Today, I was honored to be able to walk with over 30,000 others in my Bay Area city. It was refreshing to see so many people of different backgrounds, colors, and creeds come together to defend women and human rights. One of the best parts, though, was one of the individuals I got to walk with.
One of my friends moonlights as a respite worker for a former client of mine (I was the Program Supervisor for his case). He is 5 years old and autistic. His parents could not attend the Women’s March, but they agreed for my friend to take him with her. I hadn’t seen him in about 2 years, so I didn’t expect him to be too friendly with me. Still, I decided to stick close with her, her father, baby sister, and the boy in case they needed help during the march.
The boy handled the march beautifully. He made sure he was holding either mine or my friend’s hand as we walked. My friend explained that he starts blowing when he is getting overwhelmed (his variation of taking deep breaths). At one point, this happened while she was busy with her sister and could not hold him. I held my hands out to him, waiting to see if he was willing. After a second, he lifted his arms, and I picked him up. As long as he knew my friend was nearby, the boy snuggled into me and smiled.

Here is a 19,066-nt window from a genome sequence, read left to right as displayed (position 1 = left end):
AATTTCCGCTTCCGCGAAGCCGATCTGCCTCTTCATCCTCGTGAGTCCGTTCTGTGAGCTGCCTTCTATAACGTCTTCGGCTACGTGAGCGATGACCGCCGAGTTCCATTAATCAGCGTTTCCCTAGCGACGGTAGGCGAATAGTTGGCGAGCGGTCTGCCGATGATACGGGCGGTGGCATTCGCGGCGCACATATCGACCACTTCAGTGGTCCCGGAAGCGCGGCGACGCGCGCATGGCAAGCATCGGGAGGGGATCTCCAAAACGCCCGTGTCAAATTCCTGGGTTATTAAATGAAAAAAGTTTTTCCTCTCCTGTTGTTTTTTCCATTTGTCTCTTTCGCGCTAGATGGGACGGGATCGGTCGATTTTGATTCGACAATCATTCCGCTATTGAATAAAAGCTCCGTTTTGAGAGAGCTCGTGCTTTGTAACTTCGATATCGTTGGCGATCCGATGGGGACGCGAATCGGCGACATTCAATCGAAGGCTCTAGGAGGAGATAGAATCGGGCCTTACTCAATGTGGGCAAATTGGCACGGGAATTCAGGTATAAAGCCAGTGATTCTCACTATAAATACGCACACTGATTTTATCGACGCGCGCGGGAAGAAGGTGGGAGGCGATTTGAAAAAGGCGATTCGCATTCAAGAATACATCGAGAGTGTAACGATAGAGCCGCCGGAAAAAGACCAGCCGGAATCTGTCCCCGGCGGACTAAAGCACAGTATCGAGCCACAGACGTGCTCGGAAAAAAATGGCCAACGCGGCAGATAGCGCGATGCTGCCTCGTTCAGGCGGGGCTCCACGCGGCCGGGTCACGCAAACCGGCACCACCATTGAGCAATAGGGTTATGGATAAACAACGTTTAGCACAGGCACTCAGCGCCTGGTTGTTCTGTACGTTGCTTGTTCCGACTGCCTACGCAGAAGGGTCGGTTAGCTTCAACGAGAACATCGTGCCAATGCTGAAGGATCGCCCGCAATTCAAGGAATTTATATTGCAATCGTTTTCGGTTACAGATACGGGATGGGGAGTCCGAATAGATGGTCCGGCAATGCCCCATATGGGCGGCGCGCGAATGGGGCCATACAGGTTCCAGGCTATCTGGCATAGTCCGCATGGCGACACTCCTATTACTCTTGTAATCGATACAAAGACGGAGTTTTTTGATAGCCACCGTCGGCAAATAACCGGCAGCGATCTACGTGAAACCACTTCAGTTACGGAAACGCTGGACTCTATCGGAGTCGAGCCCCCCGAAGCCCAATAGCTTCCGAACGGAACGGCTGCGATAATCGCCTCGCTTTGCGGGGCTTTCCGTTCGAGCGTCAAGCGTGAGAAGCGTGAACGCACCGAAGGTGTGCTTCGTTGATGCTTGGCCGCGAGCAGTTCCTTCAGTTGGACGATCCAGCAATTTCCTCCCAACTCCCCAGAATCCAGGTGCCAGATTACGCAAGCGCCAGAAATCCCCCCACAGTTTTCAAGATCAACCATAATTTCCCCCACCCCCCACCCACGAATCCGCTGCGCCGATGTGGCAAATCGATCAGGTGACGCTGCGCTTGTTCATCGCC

We had lunch awhile later, and I sat with him while the others picked up the food. The two of us pointed at and talked about the different signs displayed on the wall (the restaurant has a 60’s theme), and I broke down “man” versus “woman” to him when he pointed to a picture of a woman and asked if she was a man. Looking back on it now, I believe he had in fact been processing the march in his own unique way, and was sharing his observations (like the fact that there were a LOT of women).
When he got his hot dog, he kept pushing it away. I noticed him gingerly touching the bun, and I asked, “Oh, bread off?” He responded, “Bread off, please.” I removed the bun, my friend put his hot dog on a fork, and he happily ate it.
As I walked back home about 20 minutes later after a goodbye hug and cheek kiss from the boy, I recalled how others responded to him. No one at the march gave him a dirty look if he accidentally stepped on their shoes. No one looked at him strange when he jumped up and down in excitement. In fact, people smiled at him…and they weren’t the “oh, poor you,” types of smiles. They were the “gotta love kids” smiles. I think that he felt that, because for the vast majority of the march, he was smiling and content (the only exception was when he got hungry).
I didn’t really have an endpoint to this, I just wanted to share a story that touches on this kiddo’s first time at a march, how calm he was, and how he charmed everyone around him. 🙂